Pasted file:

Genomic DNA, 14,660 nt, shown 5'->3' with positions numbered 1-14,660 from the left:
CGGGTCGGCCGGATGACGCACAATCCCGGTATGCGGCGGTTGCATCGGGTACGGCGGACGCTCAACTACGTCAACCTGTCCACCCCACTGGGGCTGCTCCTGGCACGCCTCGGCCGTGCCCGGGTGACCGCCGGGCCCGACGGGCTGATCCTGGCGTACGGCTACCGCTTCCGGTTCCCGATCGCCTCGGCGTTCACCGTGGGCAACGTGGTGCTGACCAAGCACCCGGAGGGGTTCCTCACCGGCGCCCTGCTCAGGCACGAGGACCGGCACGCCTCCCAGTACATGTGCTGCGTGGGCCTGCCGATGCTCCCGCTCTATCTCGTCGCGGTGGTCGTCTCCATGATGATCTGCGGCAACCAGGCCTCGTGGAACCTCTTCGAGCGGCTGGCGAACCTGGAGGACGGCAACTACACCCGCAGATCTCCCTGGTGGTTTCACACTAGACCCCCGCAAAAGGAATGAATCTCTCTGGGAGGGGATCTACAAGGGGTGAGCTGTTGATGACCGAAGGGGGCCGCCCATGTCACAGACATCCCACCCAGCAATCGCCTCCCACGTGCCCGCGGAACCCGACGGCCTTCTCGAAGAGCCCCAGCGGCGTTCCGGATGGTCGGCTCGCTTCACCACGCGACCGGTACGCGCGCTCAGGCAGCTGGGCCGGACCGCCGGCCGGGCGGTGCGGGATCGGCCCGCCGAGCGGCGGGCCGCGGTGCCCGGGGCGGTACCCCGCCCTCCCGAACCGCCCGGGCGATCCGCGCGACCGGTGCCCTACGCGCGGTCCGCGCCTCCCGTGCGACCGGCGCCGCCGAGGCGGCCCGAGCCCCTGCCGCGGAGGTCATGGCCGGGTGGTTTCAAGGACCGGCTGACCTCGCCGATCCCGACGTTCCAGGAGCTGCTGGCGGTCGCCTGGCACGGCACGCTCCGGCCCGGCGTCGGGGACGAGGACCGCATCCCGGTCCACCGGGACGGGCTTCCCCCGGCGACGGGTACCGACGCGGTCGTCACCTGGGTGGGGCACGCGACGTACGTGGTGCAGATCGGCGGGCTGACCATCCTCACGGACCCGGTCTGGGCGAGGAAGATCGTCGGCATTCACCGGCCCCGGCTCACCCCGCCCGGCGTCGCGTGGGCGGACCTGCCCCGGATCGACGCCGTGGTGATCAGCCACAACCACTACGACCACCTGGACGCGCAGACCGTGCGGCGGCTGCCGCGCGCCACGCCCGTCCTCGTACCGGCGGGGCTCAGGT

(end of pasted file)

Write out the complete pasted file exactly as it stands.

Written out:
Genomic DNA, 14,660 nt, shown 5'->3' with positions numbered 1-14,660 from the left:
CGGGTCGGCCGGATGACGCACAATCCCGGTATGCGGCGGTTGCATCGGGTACGGCGGACGCTCAACTACGTCAACCTGTCCACCCCACTGGGGCTGCTCCTGGCACGCCTCGGCCGTGCCCGGGTGACCGCCGGGCCCGACGGGCTGATCCTGGCGTACGGCTACCGCTTCCGGTTCCCGATCGCCTCGGCGTTCACCGTGGGCAACGTGGTGCTGACCAAGCACCCGGAGGGGTTCCTCACCGGCGCCCTGCTCAGGCACGAGGACCGGCACGCCTCCCAGTACATGTGCTGCGTGGGCCTGCCGATGCTCCCGCTCTATCTCGTCGCGGTGGTCGTCTCCATGATGATCTGCGGCAACCAGGCCTCGTGGAACCTCTTCGAGCGGCTGGCGAACCTGGAGGACGGCAACTACACCCGCAGATCTCCCTGGTGGTTTCACACTAGACCCCCGCAAAAGGAATGAATCTCTCTGGGAGGGGATCTACAAGGGGTGAGCTGTTGATGACCGAAGGGGGCCGCCCATGTCACAGACATCCCACCCAGCAATCGCCTCCCACGTGCCCGCGGAACCCGACGGCCTTCTCGAAGAGCCCCAGCGGCGTTCCGGATGGTCGGCTCGCTTCACCACGCGACCGGTACGCGCGCTCAGGCAGCTGGGCCGGACCGCCGGCCGGGCGGTGCGGGATCGGCCCGCCGAGCGGCGGGCCGCGGTGCCCGGGGCGGTACCCCGCCCTCCCGAACCGCCCGGGCGATCCGCGCGACCGGTGCCCTACGCGCGGTCCGCGCCTCCCGTGCGACCGGCGCCGCCGAGGCGGCCCGAGCCCCTGCCGCGGAGGTCATGGCCGGGTGGTTTCAAGGACCGGCTGACCTCGCCGATCCCGACGTTCCAGGAGCTGCTGGCGGTCGCCTGGCACGGCACGCTCCGGCCCGGCGTCGGGGACGAGGACCGCATCCCGGTCCACCGGGACGGGCTTCCCCCGGCGACGGGTACCGACGCGGTCGTCACCTGGGTGGGGCACGCGACGTACGTGGTGCAGATCGGCGGGCTGACCATCCTCACGGACCCGGTCTGGGCGAGGAAGATCGTCGGCATTCACCGGCCCCGGCTCACCCCGCCCGGCGTCGCGTGGGCGGACCTGCCCCGGATCGACGCCGTGGTGATCAGCCACAACCACTACGACCACCTGGACGCGCAGACCGTGCGGCGGCTGCCGCGCGCCACGCCCGTCCTCGTACCGGCGGGGCTCAGGT